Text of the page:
Self-driving vehicles are on the horizon – but cars might need to give way to driverless trucks on this occasion.
More people are starting to become aware of autonomous cars, but the same technologies are expected to transform the trucking industry in coming decades. Since freight trucks mostly travel predictable long-distance routes, complete autonomy – no driver at all – may become commonplace in 18-wheelers well before it comes to the cars in your garage.
One of the first innovations we are likely to notice is “platooning” systems from firms such as US-based Peloton Technology and several European vehicle firms.
These systems allow trucks to stay closer to each other on long journeys, with the lead truck surveying the road ahead and controlling the throttle and brakes of the other vehicles. As distances between trucks reduce, fuel consumption – about 40 per cent of the cost of some trucking operations – drops by as much as 10 per cent.
“Autonomous trucks would change societies in many ways.”
The US already has a standard for vehicle-to-vehicle communication, and the technology may spread quickly over the next few years. The Netherlands successfully tested platooning in April.
Inspiration leads the way
Such trucks are already heading for the road. The 18-wheeler Freightliner Inspiration Truck is produced by Daimler AG, which also owns autonomous car leader Mercedes-Benz. The Inspiration Truck operates almost completely without a driver, staying in the right lane and maintaining safe distances.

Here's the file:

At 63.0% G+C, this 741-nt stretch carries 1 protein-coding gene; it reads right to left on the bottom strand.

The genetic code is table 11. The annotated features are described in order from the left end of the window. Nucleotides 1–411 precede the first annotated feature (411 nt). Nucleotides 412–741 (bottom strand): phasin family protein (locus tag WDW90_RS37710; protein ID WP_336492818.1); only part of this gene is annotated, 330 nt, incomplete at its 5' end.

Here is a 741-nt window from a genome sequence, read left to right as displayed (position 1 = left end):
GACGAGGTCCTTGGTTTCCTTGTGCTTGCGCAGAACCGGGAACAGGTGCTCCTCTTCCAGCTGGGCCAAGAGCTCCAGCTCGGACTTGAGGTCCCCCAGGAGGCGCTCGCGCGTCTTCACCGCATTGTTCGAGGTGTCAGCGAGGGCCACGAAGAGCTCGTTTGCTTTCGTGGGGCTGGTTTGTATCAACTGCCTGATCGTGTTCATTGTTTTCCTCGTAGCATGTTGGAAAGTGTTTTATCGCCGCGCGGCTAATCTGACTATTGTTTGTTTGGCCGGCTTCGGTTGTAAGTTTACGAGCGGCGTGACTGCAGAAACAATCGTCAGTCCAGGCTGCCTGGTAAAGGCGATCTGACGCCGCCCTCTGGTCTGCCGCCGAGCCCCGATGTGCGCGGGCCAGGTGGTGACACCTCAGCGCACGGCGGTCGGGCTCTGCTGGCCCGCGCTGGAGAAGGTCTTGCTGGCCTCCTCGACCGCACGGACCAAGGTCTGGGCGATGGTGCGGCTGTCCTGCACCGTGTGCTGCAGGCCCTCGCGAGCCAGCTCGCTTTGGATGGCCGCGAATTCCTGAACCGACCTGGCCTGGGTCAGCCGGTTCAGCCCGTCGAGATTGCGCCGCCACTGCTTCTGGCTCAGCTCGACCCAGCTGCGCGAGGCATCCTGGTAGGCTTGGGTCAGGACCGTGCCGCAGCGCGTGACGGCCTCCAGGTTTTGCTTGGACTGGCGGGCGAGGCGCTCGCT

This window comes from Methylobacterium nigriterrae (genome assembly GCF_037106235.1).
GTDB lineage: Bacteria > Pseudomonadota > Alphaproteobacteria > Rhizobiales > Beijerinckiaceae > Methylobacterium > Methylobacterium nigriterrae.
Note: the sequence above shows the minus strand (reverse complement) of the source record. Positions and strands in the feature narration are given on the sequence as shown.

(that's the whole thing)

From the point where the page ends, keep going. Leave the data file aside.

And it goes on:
It retains the same problem as its car cousins: it reads safety lines and unusual conditions imperfectly, so it must often hand off control to humans, even on highways. And people must still handle travel on local roads. However, the system is reliable enough to be already licensed for the road in the US state of Nevada.
A 2015 report from consultancy Roland Berger (PDF) suggested that “limited self-driving trucks are not expected to reach series-production readiness before 2025”.
The Conference Board of Canada said last year that it anticipated human drivers would make a gradual transition from full-time driving to first an “operator/driver” role with some automated driving, then to a “chaperone” phase where one driver oversees a single largely automated truck, before a single chaperone becomes responsible for multiple trucks in a platoon.
“After this,” it said, “we anticipate that trucks will be driving unmanned.”
Impact on society
Autonomous trucks would change societies in many ways. Fuel and labour costs for freight operators would both eventually fall, and pricey trucks could be run 24 hours a day. That would cut overall costs throughout economies.
In Australia, for instance, IBISWorld estimates road freight transport industry revenue at A$40 billion per year.
Autonomous trucking could also reduce road congestion by allowing trucks to fit into smaller segments of road. It could be expected to cut road deaths for truckers and everyone else; road freight transport is Australia’s most dangerous industry, according to Work Safe Australia.
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An even bigger effect may be the loss of large numbers of semi-skilled jobs, particularly for males. “Truck driver” is the most common job in 35 of the 50 US states and Australia’s second most common male occupation, behind only sales assistant.
Many countries, including Australia, currently have a truck driver shortage. That could soon change.
On the buses
Some experts tip buses and trams will become autonomous even before trucks. Their routes are defined and limited, so the software for autonomous buses will have to deal with a smaller set of conditions and need less of the complex 3D maps and recognition processes that underpin true autonomy.
Self-driving buses are likely to appear first in China and Singapore. The Singapore-MIT Alliance for Research and Technology Centre is looking not just at buses but at how autonomous vehicles (see left) can enable the shorter trips between homes and public transport stops.
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